I’m sure many of you have seen NBC’s ‘The Biggest Loser’ television show. If you haven’t, it’s basically a show where overweight contestants finally get the intervention they need, lose the weight they need to, and experience a life of victory (for the most part) after the show.
While my personal story I told in my last blog entry isn’t quite as dramatic as that, it was fitting that my second 5K of the year would be the Biggest Loser RunWalk race Series, held in Rockford, Ill. on June 15. My girlfriend Ellen lives in Rockford, so we would be running this together in her hometown. Not only would we be running in it, but we would be joined by her dad, mom, and sister Margaret, who would all be running the 5K race. There would be a 15K race that same day, but we decided 3.1 miles was enough for us.
I got into town Friday and had to pick up my packet at Davis Park where the race would start and begin. Little did I know that there were so many people signed up for this race (over 3,000) and that I’d have to wait in line to get my packet for the race. It looked like people from all walks of life would be doing this race: runners, joggers with IPods, fans of the television show, walkers, etc. The cool part about the race series was also that four former contestants from the Biggest Loser show were at the pre-race festivities as well at the actual race.
We carb-loaded by eating a lot of pasta that night to get ready for the race. The next morning, I was rudely awakened by Margaret at around 5:20 a.m. playing some loud, obnoxious song to get pumped up for the race. I could have used a few more minutes of the sleep, but I was able to take it in stride.
My only goal for the race was to improve upon my time from the Harvest 5K two weeks prior. I thought something around 19 minutes was attainable if I ran a good race.
The weather conditions when we got to Davis Park seemed iffy at best as it looked like it was going to rain and the temperature was around 60 degrees. The temperature made for good running weather, but slick pavement, especially on a downhill slope to the finish line, could cause some tumbles.
The course layout was pretty simple, with the first part of the race going across a bridge over the Rock River, down Madison Street, and out a bit on a bike path that runs along the Rock River. On the way back, you basically retraced your steps and finished back at Davis Park.
Before all races I tend to get antsy and am ready to get going. Once the opening horn sounded, we took off up a hill and headed to the bridge crossing the Rock River. At the beginning of the race, some little middle schoolers came darting out of the gate in an all-out sprint, but I knew that wasn’t sustainable.
Once they eased off, I took the lead and took off from there. It was weird being in the lead in a race. I don’t ever recall being in the lead in any kind of long-distance race ever. It was kind of bizarre because I was surprised that nobody was really on my tail throughout the race.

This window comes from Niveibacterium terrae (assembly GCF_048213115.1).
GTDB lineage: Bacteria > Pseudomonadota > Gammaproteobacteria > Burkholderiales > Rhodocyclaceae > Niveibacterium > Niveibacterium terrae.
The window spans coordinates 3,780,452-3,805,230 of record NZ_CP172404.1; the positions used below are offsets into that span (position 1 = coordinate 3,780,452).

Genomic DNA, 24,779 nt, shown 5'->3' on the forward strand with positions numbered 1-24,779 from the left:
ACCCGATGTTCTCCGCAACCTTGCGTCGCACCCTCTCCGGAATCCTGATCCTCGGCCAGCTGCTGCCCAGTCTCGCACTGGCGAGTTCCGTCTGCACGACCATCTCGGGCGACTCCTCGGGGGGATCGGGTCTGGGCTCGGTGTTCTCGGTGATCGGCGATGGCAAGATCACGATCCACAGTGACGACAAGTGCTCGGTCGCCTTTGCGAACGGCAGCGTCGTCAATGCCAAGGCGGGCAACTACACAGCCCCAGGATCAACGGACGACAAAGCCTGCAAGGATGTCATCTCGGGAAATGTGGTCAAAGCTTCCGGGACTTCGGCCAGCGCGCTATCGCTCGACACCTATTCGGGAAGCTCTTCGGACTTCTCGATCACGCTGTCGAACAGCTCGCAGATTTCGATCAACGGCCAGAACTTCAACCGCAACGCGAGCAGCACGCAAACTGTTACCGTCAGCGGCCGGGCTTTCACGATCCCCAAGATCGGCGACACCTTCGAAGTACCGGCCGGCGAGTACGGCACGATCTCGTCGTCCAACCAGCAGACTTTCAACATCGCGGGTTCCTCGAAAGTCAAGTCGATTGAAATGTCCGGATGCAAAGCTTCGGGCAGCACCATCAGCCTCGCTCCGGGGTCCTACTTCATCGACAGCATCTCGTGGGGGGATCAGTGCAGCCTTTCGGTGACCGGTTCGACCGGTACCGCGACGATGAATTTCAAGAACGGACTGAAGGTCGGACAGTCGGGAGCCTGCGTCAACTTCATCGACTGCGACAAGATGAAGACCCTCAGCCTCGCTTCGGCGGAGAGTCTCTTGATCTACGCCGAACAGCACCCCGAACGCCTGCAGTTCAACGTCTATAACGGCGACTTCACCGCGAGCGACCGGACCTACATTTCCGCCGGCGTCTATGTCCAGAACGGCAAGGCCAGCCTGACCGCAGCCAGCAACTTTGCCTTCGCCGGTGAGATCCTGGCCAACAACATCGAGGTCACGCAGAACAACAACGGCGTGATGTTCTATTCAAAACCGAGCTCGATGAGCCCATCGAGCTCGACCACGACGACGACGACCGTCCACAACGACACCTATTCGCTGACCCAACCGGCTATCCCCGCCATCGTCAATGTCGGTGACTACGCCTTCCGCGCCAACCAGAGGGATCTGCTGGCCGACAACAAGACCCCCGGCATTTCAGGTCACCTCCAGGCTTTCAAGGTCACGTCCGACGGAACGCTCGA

I made it to the turnaround spot in the lead and began to see my fellow racers. They were so supportive, giving me the “thumbs-up” sign and saying things like “good job”. It made me feel good knowing they were so kind to me.
I crossed the finish line first in a time of 19:01 (6:08 mile pace), a half minute better than my previous time of 19:31 that I ran at the Harvest 5K. I was greeted by a supportive race staff as well as the people of Rockford. God has been really good to me and I praise him for giving me the ability to run when so many people are unable to.
Mr. Larson was the first of the Larson clan to cross in a time of 24:07 (7:47 mile pace), good for third place in his age group.
Ellen came in next with a time of 26:37 (8:35 mile pace), good for second place in her age group. She improved upon her Harvest 5K time of 27:13 by 37 seconds! I was really proud of her improvement in this race and that it was the second straight race she placed in her age group!
|Ellen and I after the race.|
Mrs. Larson came in at 28:32 (9:12 mile pace) and set a personal-best for her 5K time while also placing in her age group.
Perhaps the most memorable and funny part of the race had to do with Margaret’s 5K race. Apparently Margaret has a problem with circulation to her foot, and after running two miles in the race, her foot fell asleep. She had to stop and try to wake her foot back up. One must ask: how does your foot fall asleep while running? It bewilders me to this day, but it made for a good story and trying to imagine Margaret stomping her foot against a pole on the side of the road, trying to get it to wake up.
The awards ceremony was held in Davis Park, and it was cool because after receiving our medals, we got to meet a mom and her son who were contestants on the show. Overall, the whole experience was great because you got to see joy on people’s faces as they crossed the finish line. In most races, people looked exhausted at the finish line. However, the Biggest Loser race was full of people happy to accomplish the 5K or 15K.
After the race, we indulged in a delicious breakfast at Stockholm Inn that really hit the spot.